Growth Insights for CEOs

2 Eye-Opening Reasons that Sales and Marketing Need to Work Together - and 3 Ways to Get Started Now

Posted by Beth Somplatsky-Martori

Today, customers expect to be marketed to in the right place, at the right time, with the right message. If just one of those things is off, your content is at risk of getting deleted, or worse, being marked forever as “spam.“

A key to giving your audience the messaging they want to hear, when they want to hear it, is having marketing and sales teams that work together instead of independently. Sales and marketing alignment is now more important than ever because:

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What is Content Marketing Anyway?

Posted by Beth Somplatsky-Martori

A popular online buzzword right now is “content marketing.” The phrase is mentioned so frequently that I can’t help but recall the song lyrics by Harry Nilsson – “Everybody’s talkin’ at me, but I don’t hear a word they’re saying / Only the echoes of my mind.” Everybody is talking about content marketing and why it matters, but not many people have paused to consider what content marketing truly is and how it can best serve your business.

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Things to Know Before Putting Your Kids on the Payroll

Posted by The Chief Outsider

Americans like the idea of starting a family business. According to the US Small Business Administration, 90% of the 21 million small businesses in the US are family owned—and 62% of employed Americans work for family owned companies. The success rate of family owned small businesses, however, is amazingly low: 7 out of 10 of family owned businesses fail before the second generation gets a chance to take over.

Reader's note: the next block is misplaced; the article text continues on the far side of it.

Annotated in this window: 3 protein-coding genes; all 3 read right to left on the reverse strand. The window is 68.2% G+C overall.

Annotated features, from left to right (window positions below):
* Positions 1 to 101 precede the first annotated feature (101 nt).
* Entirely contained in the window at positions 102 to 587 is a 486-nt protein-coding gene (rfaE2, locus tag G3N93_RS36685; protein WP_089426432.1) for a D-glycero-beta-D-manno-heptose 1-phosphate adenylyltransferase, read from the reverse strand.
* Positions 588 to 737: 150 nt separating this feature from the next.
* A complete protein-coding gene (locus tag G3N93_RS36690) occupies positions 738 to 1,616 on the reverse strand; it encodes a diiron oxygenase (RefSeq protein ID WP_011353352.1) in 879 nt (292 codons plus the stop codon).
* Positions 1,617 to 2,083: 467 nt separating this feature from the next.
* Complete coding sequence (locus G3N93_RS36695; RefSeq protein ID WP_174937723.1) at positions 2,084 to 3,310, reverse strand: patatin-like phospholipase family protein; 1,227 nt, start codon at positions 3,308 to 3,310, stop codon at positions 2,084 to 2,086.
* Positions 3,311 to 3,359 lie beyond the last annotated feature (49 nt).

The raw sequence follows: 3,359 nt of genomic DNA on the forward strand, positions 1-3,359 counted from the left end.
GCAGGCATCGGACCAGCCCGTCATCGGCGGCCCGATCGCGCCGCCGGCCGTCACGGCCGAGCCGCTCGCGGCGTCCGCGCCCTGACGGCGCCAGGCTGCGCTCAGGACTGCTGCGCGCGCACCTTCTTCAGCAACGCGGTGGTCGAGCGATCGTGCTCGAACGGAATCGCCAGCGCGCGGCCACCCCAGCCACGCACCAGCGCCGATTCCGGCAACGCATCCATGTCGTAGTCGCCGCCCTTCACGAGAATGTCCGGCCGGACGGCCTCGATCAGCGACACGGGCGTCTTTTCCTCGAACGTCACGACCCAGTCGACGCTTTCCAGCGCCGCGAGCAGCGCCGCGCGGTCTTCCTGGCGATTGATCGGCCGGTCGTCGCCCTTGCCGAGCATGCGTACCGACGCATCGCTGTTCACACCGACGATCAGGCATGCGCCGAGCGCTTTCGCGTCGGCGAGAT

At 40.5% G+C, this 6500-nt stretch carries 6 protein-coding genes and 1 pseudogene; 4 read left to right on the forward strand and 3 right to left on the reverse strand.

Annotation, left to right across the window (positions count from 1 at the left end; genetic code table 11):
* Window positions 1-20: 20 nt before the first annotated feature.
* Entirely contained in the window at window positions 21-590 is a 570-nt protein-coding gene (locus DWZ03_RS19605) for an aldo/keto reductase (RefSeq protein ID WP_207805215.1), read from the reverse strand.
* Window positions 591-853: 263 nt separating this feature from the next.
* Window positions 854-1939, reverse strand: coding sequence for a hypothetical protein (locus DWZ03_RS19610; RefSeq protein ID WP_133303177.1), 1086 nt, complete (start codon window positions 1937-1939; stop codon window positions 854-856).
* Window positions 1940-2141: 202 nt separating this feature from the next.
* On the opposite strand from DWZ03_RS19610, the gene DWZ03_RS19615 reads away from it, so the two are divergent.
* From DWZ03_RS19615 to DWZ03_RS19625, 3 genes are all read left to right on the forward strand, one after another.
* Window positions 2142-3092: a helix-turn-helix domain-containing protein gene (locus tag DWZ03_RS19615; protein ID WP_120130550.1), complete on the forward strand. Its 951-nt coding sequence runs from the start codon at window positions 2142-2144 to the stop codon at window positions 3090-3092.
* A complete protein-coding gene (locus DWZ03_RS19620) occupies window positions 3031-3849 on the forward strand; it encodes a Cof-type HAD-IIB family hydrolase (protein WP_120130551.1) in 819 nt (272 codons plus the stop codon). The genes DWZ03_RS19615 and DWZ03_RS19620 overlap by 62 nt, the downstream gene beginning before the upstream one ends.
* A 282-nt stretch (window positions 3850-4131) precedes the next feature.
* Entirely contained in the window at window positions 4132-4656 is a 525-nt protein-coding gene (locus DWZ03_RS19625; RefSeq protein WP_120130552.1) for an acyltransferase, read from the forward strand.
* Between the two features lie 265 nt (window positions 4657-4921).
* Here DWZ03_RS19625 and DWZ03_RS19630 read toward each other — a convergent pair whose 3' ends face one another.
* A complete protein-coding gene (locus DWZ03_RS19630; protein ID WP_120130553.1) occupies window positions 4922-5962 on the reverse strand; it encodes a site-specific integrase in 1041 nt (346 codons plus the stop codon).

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Learn from the Lost Bid, and Win the Next One

Posted by Karen Hayward

Winning is wonderful; losing is lousy and finding out why you have won or lost is serious business. It is also insightful and critical input to your marketing and sales execution effort. 

The main goal for most organizations selling services or products is to win more business faster and more cost efficiently. And this often involves a bidding process. We can all relate to the stifling anxiety that comes from waiting for a response—and when unsuccessful at garnering the bid—those moments of depression. It can be an expensive and time-consuming effort to prepare a bid for a major opportunity.

With that said, companies often move on to the next prospect without considering the data that may be indispensable for future pursuits. Why a company won or lost a client’s business is just as important as the business itself, since it predicts future business. 

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Special Challenges for the Family Business: Scale, Skills and Succession

Posted by Beth Somplatsky-Martori

Second in a Two-Part Blog Series

If you are an ardent reader of business news, it was hard to escape the sordid tales this past year of the epic battle over family-owned Massachusetts-based grocer Market Basket.

It was cousin against cousin as Arthur S. Demoulas, who gained control of the board of the $1.6 billion company, ousted popular CEO Arthur T. Demoulas – causing an outcry that alienated consumers, rallied employees and nearly destroyed the business. Only through a highly-leveraged buyout – and the restoration of “Arthur T.” to the C-suite – did Market Basket ensure its survival – at least, for now.

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Unique Advantages of the Family Business: Taking the Long View

Posted by Beth Somplatsky-Martori


Oftentimes, the family is but a supporting player on the entrepreneurial journey. But in many cases, generations of family members have been integral in the past and ongoing operation. This can add an extra dimension to business growth that can, if managed appropriately, give your business unique staying power and a strong foundation for a lasting enterprise to be enjoyed by future generations.